War of the Rebellion: Serial 031 Page 0177 Chapter XXXIII. BATTLE OF FREDERICKSBURG, VA.

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department, was most pressing in his request to be allowed to join his company for duty upon this occasion, to which I assented, and he rendered most excellent service. Lieutenant Palmer also was very cool and efficient in the discharge of his duties. Captain Perkins was a brave and an efficient officer, and the service suffers a great loss in his death.

Some of the non-commissioned officers and privates showed the effects which are usually produced upon unarmed men placed for the first time under a heavy fire, and without the means of repelling the attack. They were panic-stricken, and it was difficult to make them join in the repeated attempts to complete the bridges; the conduct and bearing of many of them, however, was deserving of especial praise. Some of the privates deserve to occupy the places now held by unworthy men as non-commissioned officers, and when I receive the official reports of commandants of companies, I shall be happy to bring the names of these men to your favorable notice. I am under many obligations to the officers and men of the Fifteenth Regiment New York State Volunteer Engineers, for the able and timely services rendered us in completing the bridges at both crossings.

I have not yet received Lieutenant McGrath's official report of operations at the lower bridges. As soon as it is received I will forward it. He speaks in high terms of the conduct of Lieutenants Dexter and Van Rensselaer, and also of many of his men; others were panic-stricken, and by their conduct rendered themselves worse then useless. After the attack commenced at the upper crossing, all our efforts were directed toward the completion of the second bridge at this crossing. All of my spare pontoons then in the river had been left on the lower side of the bridge first built, and I therefore deemed it best to build the second bridge on the lower instead of the upper side, where it had been originally commenced. At 3 o'clock the next morning we commenced its construction, and at 6.30 o'clock it was ready for the passage of troops of either arm of the service. Many of the boats were so much damaged by the shot of the enemy that it was difficult to keep them afloat, but they have all been repaired or replaced, so that the bridges are now in good condition.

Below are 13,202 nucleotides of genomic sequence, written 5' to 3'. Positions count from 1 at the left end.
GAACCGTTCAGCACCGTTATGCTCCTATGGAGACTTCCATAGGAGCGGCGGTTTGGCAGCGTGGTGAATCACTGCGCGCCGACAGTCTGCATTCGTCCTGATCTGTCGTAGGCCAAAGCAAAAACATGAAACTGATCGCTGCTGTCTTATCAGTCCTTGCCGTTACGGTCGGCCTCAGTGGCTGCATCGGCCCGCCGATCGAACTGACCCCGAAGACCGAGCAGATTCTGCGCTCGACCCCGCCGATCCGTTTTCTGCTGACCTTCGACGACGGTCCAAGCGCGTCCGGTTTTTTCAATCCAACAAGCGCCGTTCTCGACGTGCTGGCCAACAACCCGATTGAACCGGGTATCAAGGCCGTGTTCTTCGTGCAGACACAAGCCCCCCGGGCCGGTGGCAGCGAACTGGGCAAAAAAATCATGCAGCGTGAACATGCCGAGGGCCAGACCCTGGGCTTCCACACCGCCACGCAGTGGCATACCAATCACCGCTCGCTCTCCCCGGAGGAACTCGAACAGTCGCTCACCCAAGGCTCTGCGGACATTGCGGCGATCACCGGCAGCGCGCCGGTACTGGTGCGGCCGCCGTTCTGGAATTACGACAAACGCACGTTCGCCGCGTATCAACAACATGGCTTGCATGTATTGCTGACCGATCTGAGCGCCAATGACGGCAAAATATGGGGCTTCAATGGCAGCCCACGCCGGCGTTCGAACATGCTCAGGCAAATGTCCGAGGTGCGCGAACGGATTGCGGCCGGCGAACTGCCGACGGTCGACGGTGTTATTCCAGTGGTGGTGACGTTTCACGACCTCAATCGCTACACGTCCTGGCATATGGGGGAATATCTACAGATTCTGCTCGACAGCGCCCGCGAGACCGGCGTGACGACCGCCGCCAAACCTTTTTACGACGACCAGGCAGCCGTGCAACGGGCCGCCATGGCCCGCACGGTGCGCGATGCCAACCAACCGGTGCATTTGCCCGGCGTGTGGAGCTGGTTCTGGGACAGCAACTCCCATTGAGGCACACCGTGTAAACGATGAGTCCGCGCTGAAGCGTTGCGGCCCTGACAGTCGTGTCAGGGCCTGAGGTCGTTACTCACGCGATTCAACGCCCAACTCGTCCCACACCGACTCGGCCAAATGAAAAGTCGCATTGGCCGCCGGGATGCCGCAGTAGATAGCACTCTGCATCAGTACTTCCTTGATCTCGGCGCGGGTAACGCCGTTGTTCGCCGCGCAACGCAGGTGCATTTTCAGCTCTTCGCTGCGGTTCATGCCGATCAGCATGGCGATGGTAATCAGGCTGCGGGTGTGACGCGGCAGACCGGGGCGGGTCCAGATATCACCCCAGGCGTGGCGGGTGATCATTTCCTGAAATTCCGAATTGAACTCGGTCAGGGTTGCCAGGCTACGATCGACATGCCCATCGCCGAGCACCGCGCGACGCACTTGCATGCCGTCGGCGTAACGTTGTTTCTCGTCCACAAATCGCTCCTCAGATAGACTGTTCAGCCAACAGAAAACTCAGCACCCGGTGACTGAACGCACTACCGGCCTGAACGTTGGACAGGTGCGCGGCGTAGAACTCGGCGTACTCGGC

Major, Commanding Detachment.

General D. P. WOODBURY,

Commanding Engineer Brigade.


December 17, 1862.

GENERAL: In pursuance of orders received from you on the morning of the 16th instant, I detailed one company of my detachment, under command of Lieutenant Van Rensselaer, to proceed to the pontoon bridge below and near the railway crossing, for the purpose of removing the bridge when the troops had all crossed, and my instructions to Lieutenant Van Rensselaer were that he would receive his orders from you, and that he should do nothing toward dismantling the bridge until he should receive your orders to do so. Beyond this, I had nothing to do with dismantling the lower bridge. This company left camp, I think, about 4 o'clock in the morning. About the same time I left camp with the balance of my available force, and proceeded to the two upper pontoon bridges at the ferry, crossing Fredericksburg, to carry out your instructions for dismantling those bridges. My instructions from